A flettner airplane or rotor airplane is an airplane that has no wings but instead uses the Magnus effect to create lift. Thus it is similar to the flettner rotor used in a rotor ship. Such airplanes were first built by Anton Flettner. Flettner airplane should not be confused with the cyclogyro, which uses a different aerodynamic effect, but has a similar configuration of rotors.
Although Flettner constructed at least one aircraft, there was no record of them ever having flown. Recently at least one free-flying model has been built and flown.
The development of the rotor aircraft was inspired by Flettner's rotor ship. The rotor ship, the Buckau, now renamed the "Baden-Baden," successfully crossed the Atlantic Ocean on 9 May 1926, and docked in New York, where it attracted considerable attention. The image[clarification needed] shows the prototype of the rotor aircraft in an American shipyard at Hudson, New York. At that time, corresponding developments were made in Germany already.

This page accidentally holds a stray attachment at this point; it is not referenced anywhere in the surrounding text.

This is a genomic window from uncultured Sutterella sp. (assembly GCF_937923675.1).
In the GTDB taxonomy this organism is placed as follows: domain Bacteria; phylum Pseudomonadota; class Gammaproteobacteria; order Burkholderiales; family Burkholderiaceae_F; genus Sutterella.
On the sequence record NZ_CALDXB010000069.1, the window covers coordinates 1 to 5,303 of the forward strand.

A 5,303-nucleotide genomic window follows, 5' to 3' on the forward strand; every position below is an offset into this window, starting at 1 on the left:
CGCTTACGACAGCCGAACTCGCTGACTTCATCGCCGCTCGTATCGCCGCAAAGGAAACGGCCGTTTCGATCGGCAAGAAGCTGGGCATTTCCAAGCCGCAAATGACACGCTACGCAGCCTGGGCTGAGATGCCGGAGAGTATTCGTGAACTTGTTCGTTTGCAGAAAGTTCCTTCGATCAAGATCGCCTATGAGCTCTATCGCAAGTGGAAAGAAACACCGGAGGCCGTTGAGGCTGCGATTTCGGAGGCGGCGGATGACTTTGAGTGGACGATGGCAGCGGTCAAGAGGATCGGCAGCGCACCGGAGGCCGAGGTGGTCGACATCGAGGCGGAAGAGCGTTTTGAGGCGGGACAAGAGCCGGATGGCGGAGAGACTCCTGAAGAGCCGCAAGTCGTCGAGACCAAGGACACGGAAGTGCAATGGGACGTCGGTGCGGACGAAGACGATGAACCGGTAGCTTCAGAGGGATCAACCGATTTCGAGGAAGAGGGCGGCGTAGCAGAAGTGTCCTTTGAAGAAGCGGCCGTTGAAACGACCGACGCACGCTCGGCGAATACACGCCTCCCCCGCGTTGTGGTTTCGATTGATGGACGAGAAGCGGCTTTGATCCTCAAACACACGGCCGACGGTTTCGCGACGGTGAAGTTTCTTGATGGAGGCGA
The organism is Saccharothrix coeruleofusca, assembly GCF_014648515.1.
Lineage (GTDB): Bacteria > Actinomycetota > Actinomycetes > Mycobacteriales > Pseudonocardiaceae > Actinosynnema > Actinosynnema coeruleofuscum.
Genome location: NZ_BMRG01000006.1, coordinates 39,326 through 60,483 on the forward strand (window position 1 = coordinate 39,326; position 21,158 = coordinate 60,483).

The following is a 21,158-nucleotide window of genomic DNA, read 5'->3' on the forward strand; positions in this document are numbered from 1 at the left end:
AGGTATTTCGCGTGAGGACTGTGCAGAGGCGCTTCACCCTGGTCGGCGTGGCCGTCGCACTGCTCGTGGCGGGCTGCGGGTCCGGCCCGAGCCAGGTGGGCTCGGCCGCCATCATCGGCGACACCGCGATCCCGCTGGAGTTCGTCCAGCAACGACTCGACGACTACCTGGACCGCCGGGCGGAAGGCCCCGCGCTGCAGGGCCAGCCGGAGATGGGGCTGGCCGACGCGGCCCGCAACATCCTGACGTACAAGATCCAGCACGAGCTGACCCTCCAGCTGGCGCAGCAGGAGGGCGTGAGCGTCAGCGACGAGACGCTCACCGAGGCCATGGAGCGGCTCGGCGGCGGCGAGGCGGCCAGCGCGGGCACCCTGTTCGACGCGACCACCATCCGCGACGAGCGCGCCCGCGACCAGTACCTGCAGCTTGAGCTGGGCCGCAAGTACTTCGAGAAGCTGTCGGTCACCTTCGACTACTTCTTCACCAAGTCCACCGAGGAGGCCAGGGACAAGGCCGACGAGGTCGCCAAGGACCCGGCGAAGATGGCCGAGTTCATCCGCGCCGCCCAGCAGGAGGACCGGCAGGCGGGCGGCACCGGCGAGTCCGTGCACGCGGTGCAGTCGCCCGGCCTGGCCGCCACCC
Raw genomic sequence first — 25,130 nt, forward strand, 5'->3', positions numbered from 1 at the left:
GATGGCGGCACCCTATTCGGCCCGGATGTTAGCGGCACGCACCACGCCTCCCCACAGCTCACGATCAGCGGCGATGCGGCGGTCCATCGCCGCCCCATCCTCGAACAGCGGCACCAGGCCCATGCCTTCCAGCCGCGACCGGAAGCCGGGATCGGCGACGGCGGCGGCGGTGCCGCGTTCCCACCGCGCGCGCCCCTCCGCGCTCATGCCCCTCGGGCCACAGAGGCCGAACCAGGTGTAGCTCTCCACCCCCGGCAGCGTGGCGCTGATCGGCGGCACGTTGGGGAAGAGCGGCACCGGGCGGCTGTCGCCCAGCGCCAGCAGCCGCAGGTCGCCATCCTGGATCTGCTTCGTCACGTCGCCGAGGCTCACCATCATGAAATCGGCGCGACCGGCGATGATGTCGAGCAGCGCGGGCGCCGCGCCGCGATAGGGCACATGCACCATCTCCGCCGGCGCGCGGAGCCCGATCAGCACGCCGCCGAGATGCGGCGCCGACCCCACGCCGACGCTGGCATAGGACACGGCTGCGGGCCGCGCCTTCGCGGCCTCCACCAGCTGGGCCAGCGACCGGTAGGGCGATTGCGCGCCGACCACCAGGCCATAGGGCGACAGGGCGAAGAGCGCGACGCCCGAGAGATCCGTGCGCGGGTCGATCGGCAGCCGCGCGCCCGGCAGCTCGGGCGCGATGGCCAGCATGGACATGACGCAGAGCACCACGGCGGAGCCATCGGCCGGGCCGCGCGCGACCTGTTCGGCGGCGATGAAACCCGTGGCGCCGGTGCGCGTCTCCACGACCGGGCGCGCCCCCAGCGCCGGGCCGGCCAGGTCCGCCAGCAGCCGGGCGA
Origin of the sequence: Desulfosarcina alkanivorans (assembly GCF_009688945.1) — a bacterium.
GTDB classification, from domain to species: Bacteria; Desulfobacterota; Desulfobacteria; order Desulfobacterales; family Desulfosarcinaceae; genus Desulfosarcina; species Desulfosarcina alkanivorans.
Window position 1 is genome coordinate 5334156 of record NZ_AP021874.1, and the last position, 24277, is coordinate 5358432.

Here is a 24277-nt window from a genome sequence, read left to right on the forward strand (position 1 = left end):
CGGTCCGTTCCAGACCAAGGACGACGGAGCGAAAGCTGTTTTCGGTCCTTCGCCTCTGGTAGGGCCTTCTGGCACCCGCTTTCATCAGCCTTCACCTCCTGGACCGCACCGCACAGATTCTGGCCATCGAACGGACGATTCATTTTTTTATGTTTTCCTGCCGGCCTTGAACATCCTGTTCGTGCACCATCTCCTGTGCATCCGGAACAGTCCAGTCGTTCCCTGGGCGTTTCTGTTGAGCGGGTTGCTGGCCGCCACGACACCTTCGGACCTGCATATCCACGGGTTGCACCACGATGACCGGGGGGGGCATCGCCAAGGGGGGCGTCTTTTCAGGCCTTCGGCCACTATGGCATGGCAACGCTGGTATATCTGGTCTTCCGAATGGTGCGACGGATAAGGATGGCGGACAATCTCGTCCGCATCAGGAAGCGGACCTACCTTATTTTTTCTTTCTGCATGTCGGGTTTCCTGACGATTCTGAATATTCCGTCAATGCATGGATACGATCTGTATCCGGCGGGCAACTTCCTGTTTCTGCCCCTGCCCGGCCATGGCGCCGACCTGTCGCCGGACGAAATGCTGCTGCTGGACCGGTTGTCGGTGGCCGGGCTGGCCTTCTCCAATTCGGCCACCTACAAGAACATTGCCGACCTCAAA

Note 1: A tiltwing or tiltrotor aircraft functions as an aeroplane during normal (horizontal) flight and as a helicopter during low-speed flight.
Note 2: For full-size aircraft with powered rotors the rotor is normally tilted to achieve thrust (e.g. in a helicopter). Some toys (e.g. balloon helicopter) do have a powered rotor with no means to tilt the rotor to produce horizontal thrust.